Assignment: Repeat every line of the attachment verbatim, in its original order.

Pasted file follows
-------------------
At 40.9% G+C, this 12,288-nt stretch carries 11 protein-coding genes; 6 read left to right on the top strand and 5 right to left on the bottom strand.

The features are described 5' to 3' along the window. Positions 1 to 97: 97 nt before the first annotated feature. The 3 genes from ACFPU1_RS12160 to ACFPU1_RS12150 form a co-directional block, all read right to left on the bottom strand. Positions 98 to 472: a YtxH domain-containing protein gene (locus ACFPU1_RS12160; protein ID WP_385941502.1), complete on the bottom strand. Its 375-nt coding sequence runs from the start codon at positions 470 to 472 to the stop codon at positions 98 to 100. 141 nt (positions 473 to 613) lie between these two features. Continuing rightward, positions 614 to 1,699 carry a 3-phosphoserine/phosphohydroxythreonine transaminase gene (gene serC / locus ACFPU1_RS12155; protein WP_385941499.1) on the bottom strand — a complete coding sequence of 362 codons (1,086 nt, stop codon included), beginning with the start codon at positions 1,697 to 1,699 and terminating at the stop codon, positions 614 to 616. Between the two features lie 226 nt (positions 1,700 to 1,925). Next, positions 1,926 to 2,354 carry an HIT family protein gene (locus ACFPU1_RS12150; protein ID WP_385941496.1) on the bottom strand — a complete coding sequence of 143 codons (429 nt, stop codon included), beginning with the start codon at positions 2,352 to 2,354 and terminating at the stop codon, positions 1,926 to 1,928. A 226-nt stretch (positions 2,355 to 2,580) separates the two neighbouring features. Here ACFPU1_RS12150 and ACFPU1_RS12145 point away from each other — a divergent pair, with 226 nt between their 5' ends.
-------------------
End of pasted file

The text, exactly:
At 40.9% G+C, this 12,288-nt stretch carries 11 protein-coding genes; 6 read left to right on the top strand and 5 right to left on the bottom strand.

The features are described 5' to 3' along the window. Positions 1 to 97: 97 nt before the first annotated feature. The 3 genes from ACFPU1_RS12160 to ACFPU1_RS12150 form a co-directional block, all read right to left on the bottom strand. Positions 98 to 472: a YtxH domain-containing protein gene (locus ACFPU1_RS12160; protein ID WP_385941502.1), complete on the bottom strand. Its 375-nt coding sequence runs from the start codon at positions 470 to 472 to the stop codon at positions 98 to 100. 141 nt (positions 473 to 613) lie between these two features. Continuing rightward, positions 614 to 1,699 carry a 3-phosphoserine/phosphohydroxythreonine transaminase gene (gene serC / locus ACFPU1_RS12155; protein WP_385941499.1) on the bottom strand — a complete coding sequence of 362 codons (1,086 nt, stop codon included), beginning with the start codon at positions 1,697 to 1,699 and terminating at the stop codon, positions 614 to 616. Between the two features lie 226 nt (positions 1,700 to 1,925). Next, positions 1,926 to 2,354 carry an HIT family protein gene (locus ACFPU1_RS12150; protein ID WP_385941496.1) on the bottom strand — a complete coding sequence of 143 codons (429 nt, stop codon included), beginning with the start codon at positions 2,352 to 2,354 and terminating at the stop codon, positions 1,926 to 1,928. A 226-nt stretch (positions 2,355 to 2,580) separates the two neighbouring features. Here ACFPU1_RS12150 and ACFPU1_RS12145 point away from each other — a divergent pair, with 226 nt between their 5' ends.